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A machine learning framework has been developed to predict volume swell for 10 non-metallic materials submerged in neat compounds. The non-metallic materials included nitrile rubber, extracted nitrile rubber, fluorosilicone, low temp fluorocarbon, lightweight polysulfide, polythioether, epoxy (0.2 mm), epoxy (0.04 mm), nylon, and Kapton. Volume swell, a material compatibility concern, serves as a significant impediment for the minimization of the greenhouse gas emissions of aviation. Sustainable aviation fuels, the only near and mid-term solution to mitigating greenhouse gas emissions, are limited to low blend limits with conventional fuel due to material compatibility issues (i.e. O-ring swell). A neural network was trained to predict volume swell for nonmetallic materials submerged in neat compounds. Subsequent blend optimization incorporated nitrile rubber volume swell predictions for iso- and cycloalkanes to create a high-performance jet fuel within 'drop-in' limits.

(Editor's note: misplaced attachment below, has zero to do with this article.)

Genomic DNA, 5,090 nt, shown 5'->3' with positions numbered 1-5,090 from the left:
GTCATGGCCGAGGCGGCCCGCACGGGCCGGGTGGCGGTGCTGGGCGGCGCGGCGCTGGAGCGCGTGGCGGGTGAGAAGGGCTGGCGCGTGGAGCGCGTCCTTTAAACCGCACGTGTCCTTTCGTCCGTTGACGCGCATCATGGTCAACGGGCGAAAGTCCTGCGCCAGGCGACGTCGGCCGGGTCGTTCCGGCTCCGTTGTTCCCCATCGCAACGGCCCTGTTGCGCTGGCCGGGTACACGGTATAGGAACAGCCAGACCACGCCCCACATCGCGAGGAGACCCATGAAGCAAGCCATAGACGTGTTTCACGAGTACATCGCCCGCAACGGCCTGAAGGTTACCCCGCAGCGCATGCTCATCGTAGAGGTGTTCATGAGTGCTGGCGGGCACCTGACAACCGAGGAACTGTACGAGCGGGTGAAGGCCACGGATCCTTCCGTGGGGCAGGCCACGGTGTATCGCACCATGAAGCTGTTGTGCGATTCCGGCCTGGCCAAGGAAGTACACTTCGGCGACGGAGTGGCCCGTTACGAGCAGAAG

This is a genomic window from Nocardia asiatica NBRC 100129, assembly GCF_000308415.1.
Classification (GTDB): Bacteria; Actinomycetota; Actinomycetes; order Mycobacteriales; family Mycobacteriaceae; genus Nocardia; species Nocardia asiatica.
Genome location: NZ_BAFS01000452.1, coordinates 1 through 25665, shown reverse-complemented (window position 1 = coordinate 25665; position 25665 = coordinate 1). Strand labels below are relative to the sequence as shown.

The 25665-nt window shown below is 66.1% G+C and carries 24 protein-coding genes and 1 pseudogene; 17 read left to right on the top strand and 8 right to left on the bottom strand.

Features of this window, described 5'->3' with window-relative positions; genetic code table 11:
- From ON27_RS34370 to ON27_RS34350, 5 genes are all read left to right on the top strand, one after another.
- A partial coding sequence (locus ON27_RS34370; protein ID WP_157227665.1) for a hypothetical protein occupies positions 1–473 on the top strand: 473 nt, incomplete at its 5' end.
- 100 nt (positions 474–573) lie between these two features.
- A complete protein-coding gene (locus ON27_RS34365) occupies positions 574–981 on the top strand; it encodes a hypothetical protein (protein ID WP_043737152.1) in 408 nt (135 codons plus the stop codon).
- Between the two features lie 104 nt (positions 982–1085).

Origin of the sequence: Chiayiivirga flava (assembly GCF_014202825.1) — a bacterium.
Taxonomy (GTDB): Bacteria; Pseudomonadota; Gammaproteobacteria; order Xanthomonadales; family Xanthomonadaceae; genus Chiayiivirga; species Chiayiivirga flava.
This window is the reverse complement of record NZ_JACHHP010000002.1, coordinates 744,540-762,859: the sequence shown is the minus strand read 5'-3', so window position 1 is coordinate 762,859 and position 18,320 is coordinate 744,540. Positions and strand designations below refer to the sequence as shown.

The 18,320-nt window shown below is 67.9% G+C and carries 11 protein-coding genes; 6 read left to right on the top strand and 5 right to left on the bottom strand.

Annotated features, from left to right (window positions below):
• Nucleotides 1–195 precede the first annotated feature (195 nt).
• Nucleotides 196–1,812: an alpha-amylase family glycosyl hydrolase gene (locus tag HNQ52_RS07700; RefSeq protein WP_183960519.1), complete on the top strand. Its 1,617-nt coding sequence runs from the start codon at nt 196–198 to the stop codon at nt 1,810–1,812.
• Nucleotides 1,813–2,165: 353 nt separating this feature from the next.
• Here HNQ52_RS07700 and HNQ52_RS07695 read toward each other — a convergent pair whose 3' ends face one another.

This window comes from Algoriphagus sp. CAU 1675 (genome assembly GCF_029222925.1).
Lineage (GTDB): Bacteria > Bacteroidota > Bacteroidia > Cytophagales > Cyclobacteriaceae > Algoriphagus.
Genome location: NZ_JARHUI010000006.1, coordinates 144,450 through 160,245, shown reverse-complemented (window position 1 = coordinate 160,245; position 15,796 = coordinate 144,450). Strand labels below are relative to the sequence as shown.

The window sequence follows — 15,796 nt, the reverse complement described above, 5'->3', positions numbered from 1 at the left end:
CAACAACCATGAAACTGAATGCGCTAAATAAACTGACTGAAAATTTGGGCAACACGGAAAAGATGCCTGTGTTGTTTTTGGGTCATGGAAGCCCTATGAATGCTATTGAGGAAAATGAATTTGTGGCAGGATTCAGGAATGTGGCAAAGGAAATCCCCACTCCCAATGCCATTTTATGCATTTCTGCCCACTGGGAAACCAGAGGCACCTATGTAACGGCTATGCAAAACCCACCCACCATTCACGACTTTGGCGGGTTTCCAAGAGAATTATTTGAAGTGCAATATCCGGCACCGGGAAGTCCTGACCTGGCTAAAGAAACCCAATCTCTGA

The results of this study are volume swell predictions for 3 of the 10 materials -nitrile rubber, extracted nitrile rubber, and polythioether- with holdout errors of 12.4% or better relative to mean volume swell values. Optimization considering nitrile rubber volume swell achieved median specific energy [MJ/kg] and energy density [MJ/L] increases of 1.9% and 5.1% relative to conventional jet fuel and an average volume swell of 6.2% v/v which is within the range of conventional fuels. Optimized solutions were heavily biased toward monocycloalkanes, indicating that they are a suitable replacement for aromatics. This study concludes that cycloalkanes can replace aromatics in jet fuel considering volume swell and other operability requirements while significantly reducing soot and particulate matter emissions.



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Elsevier Sci Ltd



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